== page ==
Tyler Tysdal on the Key Differences Between Private Equity Venture Capital

Tyler Tysdal is an investment expert who has spent his career working in a huge array of positions in this field. Tyler has been an investor, a fund manager, as well as a contributing investment analyst. Tyler was kind enough to have a chat with us about some of the myths surrounding investments, specifically business investments. One common myth which people fall for is thinking that venture capital and private equity are the same thing. It is very easy to see why this mistake happens, both are investment vehicles and both are types of business investments, but there are some stark contrasts between the two which we are going to look into today.

Breaking Each Down

The real difference between these two types of investment is the type of companies which are invested in by the vehicle. In the case of private equity these investments which are made into companies which are not listed on any stock exchange, these are usually established businesses. In contrast venture capital is a term which is used to refer an investment into smaller companies and start-ups.

Stage of Investment

As mentioned the private equity investment is made into established businesses which is why this type of investment comes at a later stage in the life of the business. In terms of venture capital investments these are made at an early stage, normally when the business is trying to get itself off the ground.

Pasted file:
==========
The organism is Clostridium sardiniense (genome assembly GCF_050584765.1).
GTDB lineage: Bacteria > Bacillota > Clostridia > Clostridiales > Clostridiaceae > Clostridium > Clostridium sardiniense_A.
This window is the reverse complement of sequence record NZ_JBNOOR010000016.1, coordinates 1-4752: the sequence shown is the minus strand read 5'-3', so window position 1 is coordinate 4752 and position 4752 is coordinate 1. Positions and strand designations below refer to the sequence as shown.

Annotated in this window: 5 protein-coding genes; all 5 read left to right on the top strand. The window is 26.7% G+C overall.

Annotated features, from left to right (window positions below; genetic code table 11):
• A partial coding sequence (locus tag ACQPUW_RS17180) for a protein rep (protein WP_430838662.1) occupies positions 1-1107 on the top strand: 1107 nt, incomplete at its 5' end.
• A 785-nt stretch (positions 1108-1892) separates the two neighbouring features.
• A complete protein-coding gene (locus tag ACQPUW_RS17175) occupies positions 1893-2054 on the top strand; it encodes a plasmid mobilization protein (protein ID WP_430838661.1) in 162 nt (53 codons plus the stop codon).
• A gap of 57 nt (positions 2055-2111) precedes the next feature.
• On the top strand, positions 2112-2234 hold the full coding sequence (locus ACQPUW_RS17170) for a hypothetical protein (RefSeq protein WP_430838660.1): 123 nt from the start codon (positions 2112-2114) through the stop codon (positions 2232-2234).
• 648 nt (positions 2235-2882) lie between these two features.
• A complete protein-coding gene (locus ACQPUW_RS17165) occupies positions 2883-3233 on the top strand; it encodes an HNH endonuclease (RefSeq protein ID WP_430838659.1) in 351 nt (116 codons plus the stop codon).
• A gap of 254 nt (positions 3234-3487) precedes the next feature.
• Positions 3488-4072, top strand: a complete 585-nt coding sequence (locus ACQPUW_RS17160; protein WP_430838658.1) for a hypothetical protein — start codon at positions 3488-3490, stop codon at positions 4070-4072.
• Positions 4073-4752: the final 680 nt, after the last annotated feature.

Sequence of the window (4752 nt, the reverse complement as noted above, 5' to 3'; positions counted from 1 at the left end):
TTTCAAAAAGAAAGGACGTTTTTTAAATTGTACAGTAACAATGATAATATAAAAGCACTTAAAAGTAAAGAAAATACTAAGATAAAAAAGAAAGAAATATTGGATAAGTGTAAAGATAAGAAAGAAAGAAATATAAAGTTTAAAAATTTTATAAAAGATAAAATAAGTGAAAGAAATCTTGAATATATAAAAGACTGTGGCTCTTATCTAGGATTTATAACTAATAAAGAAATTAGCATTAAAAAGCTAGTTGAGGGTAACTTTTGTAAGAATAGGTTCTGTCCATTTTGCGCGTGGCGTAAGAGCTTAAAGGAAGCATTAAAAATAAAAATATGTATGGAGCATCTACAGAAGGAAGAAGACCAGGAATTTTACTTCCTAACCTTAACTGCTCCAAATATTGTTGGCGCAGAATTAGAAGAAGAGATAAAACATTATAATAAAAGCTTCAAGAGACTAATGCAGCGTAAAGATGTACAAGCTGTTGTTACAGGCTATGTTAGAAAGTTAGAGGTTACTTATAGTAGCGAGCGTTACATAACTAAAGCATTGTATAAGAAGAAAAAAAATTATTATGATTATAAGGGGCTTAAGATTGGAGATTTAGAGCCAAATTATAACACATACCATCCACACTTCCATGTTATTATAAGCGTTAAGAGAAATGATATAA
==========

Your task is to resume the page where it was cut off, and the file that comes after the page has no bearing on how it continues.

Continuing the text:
Industry Types

Whilst private equity investments can be made into any industry those investments of venture capital are normally focused on rapid growth industries. This is not a hard and fast rule but these types of investments work best when they are with companies in industries such as tech, chemicals, energy and conservation, where the investor can see a stronger return on their initial investment.

Ownership Levels

Venture capital ownership levels are very rarely more than 49%, giving the business owner the largest stake. In terms of private equity however the ownership level will be far more sizable, with most seeking a 100% stake for their investment.

Risk Levels

Venture capital investments bring with them a much higher risk than that of private equity. The reason for this is that with younger and less established businesses there is far more scope for things to go wrong, whereas a private equity investment is of course for a business which already has a history and is well established. The reason why those take on this higher level of risk when investing in venture capital businesses is that the investor can directly help to impact opportunities for the young business and help them to grow using the experience which they have. The idea is that if they believe in a business like a startup then they will look to help it as best as they can, both with cash and expertise.